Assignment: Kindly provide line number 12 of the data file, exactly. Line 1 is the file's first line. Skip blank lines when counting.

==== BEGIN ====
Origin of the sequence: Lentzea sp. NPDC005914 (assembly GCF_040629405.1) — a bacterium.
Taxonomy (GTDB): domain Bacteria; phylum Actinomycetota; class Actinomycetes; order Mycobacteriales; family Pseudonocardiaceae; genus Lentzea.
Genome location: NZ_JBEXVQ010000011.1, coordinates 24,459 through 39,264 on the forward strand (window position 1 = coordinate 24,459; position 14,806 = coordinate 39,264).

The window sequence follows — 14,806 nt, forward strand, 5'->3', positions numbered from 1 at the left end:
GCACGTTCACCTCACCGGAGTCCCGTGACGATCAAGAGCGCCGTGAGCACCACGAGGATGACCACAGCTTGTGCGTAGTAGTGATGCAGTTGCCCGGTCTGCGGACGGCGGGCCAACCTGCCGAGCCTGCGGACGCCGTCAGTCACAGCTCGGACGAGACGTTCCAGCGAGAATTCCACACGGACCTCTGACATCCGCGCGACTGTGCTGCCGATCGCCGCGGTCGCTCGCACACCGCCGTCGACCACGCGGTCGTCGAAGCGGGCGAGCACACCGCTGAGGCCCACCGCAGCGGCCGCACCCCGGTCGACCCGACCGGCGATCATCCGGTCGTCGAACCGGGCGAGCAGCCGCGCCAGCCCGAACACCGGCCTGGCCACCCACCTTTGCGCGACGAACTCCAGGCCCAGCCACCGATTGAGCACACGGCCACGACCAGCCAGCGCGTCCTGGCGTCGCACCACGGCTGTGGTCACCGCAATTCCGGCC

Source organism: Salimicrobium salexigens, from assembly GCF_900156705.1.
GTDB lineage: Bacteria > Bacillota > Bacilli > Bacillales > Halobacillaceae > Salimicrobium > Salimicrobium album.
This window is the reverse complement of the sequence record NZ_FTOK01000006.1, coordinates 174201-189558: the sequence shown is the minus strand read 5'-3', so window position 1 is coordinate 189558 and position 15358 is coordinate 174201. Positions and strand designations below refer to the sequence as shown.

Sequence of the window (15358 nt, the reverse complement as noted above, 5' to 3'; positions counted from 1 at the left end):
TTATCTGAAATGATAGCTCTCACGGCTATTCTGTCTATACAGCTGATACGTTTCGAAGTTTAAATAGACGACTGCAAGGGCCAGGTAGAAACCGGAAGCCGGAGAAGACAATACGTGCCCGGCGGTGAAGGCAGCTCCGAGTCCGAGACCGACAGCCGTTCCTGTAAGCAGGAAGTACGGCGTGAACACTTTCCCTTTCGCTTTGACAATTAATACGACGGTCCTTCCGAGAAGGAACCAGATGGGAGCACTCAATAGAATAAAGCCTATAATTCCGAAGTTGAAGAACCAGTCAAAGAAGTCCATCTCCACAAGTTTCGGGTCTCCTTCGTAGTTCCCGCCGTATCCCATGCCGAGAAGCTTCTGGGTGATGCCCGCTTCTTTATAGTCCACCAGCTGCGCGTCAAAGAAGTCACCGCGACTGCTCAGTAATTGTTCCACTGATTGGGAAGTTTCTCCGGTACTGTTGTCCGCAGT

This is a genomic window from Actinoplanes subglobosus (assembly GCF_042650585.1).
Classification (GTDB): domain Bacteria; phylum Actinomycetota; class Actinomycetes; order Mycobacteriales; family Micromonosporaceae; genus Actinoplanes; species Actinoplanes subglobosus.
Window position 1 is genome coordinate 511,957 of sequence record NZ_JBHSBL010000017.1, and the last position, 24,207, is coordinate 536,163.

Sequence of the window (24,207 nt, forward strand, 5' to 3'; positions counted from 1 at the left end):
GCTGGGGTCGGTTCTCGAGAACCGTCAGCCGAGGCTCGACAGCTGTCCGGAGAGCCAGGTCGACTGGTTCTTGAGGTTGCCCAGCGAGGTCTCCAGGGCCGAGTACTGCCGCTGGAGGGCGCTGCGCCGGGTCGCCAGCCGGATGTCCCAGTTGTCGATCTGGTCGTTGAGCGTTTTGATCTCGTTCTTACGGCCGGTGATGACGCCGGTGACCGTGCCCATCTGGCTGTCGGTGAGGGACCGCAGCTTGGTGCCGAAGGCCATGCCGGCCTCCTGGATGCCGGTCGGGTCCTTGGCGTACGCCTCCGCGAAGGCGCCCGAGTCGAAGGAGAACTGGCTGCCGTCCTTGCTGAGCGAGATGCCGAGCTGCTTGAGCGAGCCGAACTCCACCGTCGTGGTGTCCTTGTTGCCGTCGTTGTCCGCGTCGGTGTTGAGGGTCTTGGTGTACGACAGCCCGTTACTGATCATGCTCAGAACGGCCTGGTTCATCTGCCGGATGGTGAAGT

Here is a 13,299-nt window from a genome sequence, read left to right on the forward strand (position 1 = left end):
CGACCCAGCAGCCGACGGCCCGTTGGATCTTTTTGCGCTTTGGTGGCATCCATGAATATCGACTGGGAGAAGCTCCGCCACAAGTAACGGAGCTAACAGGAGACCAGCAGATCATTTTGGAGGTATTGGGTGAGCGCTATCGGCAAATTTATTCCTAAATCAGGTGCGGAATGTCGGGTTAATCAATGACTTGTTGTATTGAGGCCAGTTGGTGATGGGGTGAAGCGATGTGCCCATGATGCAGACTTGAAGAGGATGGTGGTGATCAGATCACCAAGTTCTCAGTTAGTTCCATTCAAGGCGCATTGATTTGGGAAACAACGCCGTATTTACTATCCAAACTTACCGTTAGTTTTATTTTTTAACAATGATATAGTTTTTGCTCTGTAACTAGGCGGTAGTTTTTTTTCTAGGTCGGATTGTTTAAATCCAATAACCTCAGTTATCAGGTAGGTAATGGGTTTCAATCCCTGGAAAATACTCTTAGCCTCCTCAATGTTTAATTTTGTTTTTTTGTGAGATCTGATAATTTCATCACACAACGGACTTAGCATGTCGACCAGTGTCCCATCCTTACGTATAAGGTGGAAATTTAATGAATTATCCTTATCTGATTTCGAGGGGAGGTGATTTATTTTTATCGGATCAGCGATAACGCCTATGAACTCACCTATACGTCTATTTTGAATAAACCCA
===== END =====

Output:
Classification (GTDB): domain Bacteria; phylum Actinomycetota; class Actinomycetes; order Mycobacteriales; family Micromonosporaceae; genus Actinoplanes; species Actinoplanes subglobosus.